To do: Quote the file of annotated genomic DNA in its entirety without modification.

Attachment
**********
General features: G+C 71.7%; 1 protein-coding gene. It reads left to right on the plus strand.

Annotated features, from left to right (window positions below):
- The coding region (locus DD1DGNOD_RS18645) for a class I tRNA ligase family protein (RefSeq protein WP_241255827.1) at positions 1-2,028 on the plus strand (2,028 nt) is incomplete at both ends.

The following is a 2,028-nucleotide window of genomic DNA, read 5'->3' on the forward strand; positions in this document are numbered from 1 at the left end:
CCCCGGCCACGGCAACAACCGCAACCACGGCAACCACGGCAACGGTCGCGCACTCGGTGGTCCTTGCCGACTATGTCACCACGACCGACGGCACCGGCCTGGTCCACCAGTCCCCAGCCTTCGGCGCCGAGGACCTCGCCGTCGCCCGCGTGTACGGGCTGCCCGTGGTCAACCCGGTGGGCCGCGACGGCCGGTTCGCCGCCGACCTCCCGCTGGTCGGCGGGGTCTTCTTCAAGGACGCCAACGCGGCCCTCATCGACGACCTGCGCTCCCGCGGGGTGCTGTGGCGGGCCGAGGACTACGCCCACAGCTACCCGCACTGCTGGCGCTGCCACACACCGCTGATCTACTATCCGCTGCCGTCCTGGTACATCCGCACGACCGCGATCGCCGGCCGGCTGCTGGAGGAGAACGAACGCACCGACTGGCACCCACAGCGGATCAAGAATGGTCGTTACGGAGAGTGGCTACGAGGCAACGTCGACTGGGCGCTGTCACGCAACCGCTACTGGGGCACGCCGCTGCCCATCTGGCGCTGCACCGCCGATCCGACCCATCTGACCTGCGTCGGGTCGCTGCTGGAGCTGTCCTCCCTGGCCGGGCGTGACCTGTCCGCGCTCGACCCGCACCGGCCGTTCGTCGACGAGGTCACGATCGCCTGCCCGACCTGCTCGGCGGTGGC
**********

General features: G+C 71.7%; 1 protein-coding gene. It reads left to right on the plus strand.

Annotated features, from left to right (window positions below):
- The coding region (locus DD1DGNOD_RS18645) for a class I tRNA ligase family protein (RefSeq protein WP_241255827.1) at positions 1-2,028 on the plus strand (2,028 nt) is incomplete at both ends.

The following is a 2,028-nucleotide window of genomic DNA, read 5'->3' on the forward strand; positions in this document are numbered from 1 at the left end:
CCCCGGCCACGGCAACAACCGCAACCACGGCAACCACGGCAACGGTCGCGCACTCGGTGGTCCTTGCCGACTATGTCACCACGACCGACGGCACCGGCCTGGTCCACCAGTCCCCAGCCTTCGGCGCCGAGGACCTCGCCGTCGCCCGCGTGTACGGGCTGCCCGTGGTCAACCCGGTGGGCCGCGACGGCCGGTTCGCCGCCGACCTCCCGCTGGTCGGCGGGGTCTTCTTCAAGGACGCCAACGCGGCCCTCATCGACGACCTGCGCTCCCGCGGGGTGCTGTGGCGGGCCGAGGACTACGCCCACAGCTACCCGCACTGCTGGCGCTGCCACACACCGCTGATCTACTATCCGCTGCCGTCCTGGTACATCCGCACGACCGCGATCGCCGGCCGGCTGCTGGAGGAGAACGAACGCACCGACTGGCACCCACAGCGGATCAAGAATGGTCGTTACGGAGAGTGGCTACGAGGCAACGTCGACTGGGCGCTGTCACGCAACCGCTACTGGGGCACGCCGCTGCCCATCTGGCGCTGCACCGCCGATCCGACCCATCTGACCTGCGTCGGGTCGCTGCTGGAGCTGTCCTCCCTGGCCGGGCGTGACCTGTCCGCGCTCGACCCGCACCGGCCGTTCGTCGACGAGGTCACGATCGCCTGCCCGACCTGCTCGGCGGTGGC